[00014] Importantly, heat is selectively modulated to balance the energy input to the system with heat losses, such as to the atmosphere. The heat must also be regulated to sufficiently reduce TOC while maintaining temperatures at levels that will not damage the heater wells. The timing and amount of heat transferred to the soil is regulated based on

factors such as types and concentrations of PFAS compounds, for example. Accordingly, the temperature may be monitored throughout the soil matrix and also at the heater wells.

Adjustments are made to balance the TOC reduction required with the temperature limits of the heater wells

[00015] Heat sensors provide temperature level information, which can be accessed and monitored manually, or configured to provide input to the heater wells to increase or decrease power to the heater wells to regulate the temperature. .

[00016] In step 106 evaporated PFAS compounds can be captured once released from the soil pursuant to the application of heat. For example, a vapor recovery system can be used to capture the evaporated PFAS. In step 108 PFAS can be removed from the vapor stream by cooling the vapor stream and condensing the PFAS. In steps 110, 112 steam may be produced in the process or added to the process to allow for capture of the PFAS in a condensed and concentrated aqueous solution where the PFAS are then destroyed in a continuous process using electro-oxidation techniques such as advanced electrochemical oxidation or an electrical discharge plasma reactor as provided in step 114.

[00017] The combination of heating duration and temperature level can be adjusted for the particular PFAS being remediated. Embodiments of the remediation method include the various combinations of any of the illustrative temperature ranges and time ranges. For example, the most common PFAS compounds, perfluorooctanoic acid (PFOA) and perfluorooctane sulfonate (PFOS), may be remediated to concentrations of less than 1 microgram per kilogram by applying temperatures in the range of 350 to 400 degrees Celsius to the soil.

[00018] The method can be performed in-situ or soil can be removed and treated ex-situ.

[00019] In an illustrative thermal conduction heating method, heater wells are installed in in the soil to be remediated, distributed in an array according to factors, such as for example, contaminant concentration and location, soil characteristics and heater well characteristics. Heater wells may be installed at regular intervals, or varying intervals depending, for example, on the necessary energy to be imparted into the soil and the temperatures needed to adequately remediate the contaminants· Heater wells generally comprise heating components or elements disposed within steel pipes. The heat may either move the contaminants in the soil toward the heater wells or destroy the contaminants in-situ. For example, sufficient levels of heat can be produced to boil the water in the soil and vaporize the contaminants· Contaminants that migrate toward the heater wells can be collected and directed through the wells or piping to the surface, where they can be removed or treated. PFAS compounds may be removed from the vapor stream by passing the heated vapors through a condensing system such as a heat exchanger or scrubber where the PFAS compounds are concentrated into an aqueous solution for treatment.

[00020] In an illustrative embodiment, a flexible, generally, helical heater is implemented to uniquely achieve PFAS remediation in soils by effectively bringing the soil to the necessary temperature or temperatures. The term“helical” or“helix” as used to describe the flexible heater shall include coils that are true helixes and those that are not necessarily a true mathematical helix. The flexible helical heater includes an electrical resistance heating wire coiled about a current return wire that fits inside a small diameter metal casing. The electrical resistance heating wire may be comprised, for example, of a nickel-chromium alloy such as NiChrome®, a copper-nickel alloy such as Cuprothal® or an iron-chromium- aluminum ferritic allow such as Kanthal®. Heating soils to temperatures in the range of 225 to 440 degrees Celsius, for example, requires relatively tight spacing for heater wells, which may drive up the price and complexity of remediation. The flexible helical heaters can fit into smaller diameter metal casings than traditional heaters, which may significantly reduce the cost and complexity of the PFAS remediation. In an illustrative embodiment, specific zones along the length of a heater well that contain more PFAS or TO than other zones are targeted with higher temperature by adjusting the coil spacing. C. In a further embodiment, heat loss is compensated for by adjusting coil spacing to put more heat in at the top and bottom of a casing to compensate for heat loss.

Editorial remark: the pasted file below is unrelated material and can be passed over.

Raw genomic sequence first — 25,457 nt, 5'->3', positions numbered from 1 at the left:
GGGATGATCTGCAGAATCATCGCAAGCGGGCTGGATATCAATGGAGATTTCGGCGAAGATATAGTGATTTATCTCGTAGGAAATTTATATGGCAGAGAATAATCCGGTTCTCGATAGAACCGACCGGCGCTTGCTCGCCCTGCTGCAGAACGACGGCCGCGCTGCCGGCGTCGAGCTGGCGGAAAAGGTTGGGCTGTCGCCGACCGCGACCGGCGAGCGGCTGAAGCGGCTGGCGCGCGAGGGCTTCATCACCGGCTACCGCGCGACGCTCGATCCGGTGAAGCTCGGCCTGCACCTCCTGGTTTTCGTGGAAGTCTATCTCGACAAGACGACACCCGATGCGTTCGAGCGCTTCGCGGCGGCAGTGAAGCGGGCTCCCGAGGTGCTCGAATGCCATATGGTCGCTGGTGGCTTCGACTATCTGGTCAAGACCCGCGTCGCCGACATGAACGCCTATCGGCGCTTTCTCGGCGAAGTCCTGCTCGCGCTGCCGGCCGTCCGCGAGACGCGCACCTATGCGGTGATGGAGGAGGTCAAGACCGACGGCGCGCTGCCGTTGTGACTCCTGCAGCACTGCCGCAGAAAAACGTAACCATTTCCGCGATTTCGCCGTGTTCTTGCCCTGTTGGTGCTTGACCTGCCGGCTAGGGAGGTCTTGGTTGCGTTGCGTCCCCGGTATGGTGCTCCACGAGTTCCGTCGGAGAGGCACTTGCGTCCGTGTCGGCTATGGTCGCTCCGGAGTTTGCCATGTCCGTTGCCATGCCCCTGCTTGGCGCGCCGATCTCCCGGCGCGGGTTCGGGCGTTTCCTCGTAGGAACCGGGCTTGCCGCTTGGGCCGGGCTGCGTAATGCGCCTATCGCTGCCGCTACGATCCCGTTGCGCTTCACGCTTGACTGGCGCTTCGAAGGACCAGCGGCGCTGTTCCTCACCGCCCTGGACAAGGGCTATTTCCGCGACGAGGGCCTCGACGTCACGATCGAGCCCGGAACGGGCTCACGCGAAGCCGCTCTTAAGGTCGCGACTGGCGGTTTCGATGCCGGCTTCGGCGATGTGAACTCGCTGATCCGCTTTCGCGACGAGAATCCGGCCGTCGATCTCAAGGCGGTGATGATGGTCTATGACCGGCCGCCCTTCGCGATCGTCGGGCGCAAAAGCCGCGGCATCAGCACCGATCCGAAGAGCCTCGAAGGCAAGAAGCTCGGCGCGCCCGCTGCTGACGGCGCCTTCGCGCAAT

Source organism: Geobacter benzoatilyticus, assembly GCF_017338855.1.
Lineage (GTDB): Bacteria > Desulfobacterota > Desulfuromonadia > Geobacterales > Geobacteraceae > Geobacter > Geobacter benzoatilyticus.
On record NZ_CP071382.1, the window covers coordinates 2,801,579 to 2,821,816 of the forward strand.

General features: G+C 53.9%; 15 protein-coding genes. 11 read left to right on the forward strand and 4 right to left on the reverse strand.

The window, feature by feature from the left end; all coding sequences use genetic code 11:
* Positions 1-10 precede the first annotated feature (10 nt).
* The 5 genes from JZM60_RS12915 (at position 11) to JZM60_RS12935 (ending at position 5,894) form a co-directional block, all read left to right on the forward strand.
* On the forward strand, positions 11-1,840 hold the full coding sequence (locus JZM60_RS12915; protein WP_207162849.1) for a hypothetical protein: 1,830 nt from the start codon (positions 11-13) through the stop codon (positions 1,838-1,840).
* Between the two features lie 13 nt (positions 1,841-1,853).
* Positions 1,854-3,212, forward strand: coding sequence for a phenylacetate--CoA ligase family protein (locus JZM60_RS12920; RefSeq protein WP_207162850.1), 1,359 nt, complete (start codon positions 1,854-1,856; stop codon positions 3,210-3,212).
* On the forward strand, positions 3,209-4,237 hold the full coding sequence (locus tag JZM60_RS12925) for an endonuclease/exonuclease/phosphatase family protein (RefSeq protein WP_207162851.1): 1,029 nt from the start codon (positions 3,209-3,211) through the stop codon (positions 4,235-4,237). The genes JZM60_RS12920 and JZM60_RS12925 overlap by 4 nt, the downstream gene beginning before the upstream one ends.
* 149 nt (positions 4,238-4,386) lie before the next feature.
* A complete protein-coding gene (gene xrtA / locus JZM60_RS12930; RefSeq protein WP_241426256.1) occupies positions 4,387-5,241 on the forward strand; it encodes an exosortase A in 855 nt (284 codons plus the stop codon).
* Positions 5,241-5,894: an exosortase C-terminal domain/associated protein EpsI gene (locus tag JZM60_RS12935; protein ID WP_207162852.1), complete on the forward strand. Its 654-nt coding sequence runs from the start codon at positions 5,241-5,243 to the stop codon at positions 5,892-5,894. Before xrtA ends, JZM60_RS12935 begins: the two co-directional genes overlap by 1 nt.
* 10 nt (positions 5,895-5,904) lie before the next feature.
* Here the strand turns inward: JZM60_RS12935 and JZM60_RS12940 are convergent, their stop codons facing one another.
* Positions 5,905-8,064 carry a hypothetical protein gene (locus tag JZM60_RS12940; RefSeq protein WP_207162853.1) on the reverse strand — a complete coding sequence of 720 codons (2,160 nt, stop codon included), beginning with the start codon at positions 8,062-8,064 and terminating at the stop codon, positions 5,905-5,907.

[00021] PFAS remediation may be affected by site characteristics, types of PFAS compounds being remediated due to varying chemical and physical characteristics, source of the PFAS, whether there are multiple types of PFAS compounds, nature of the release pathways, the make-up of other contaminants and materials in the soil. The disclosed remediation technique can take into consideration these variables and the number of carbon bonds and the alkyl functional group of the PFAS being remediated. In general, the larger the molecule, the higher the boiling point, but this general relationship can vary. The disclosed methods may include combinations of the remediation techniques.

[00022] Various embodiments of the invention have been described, each having a different combination of elements. The invention is not limited to the specific embodiments disclosed, and may include different combinations of the elements disclosed, omission of some elements or the replacement of elements by the equivalents of such structures.

[00023] While illustrative embodiments have been described, additional advantages and modifications will occur to those skilled in the art. Therefore, the invention in its broader aspects is not limited to specific details shown and described herein. Accordingly, it is intended that the invention not be limited to the specific illustrative embodiments, but be interpreted within the full spirit and scope of the appended claims and their equivalents.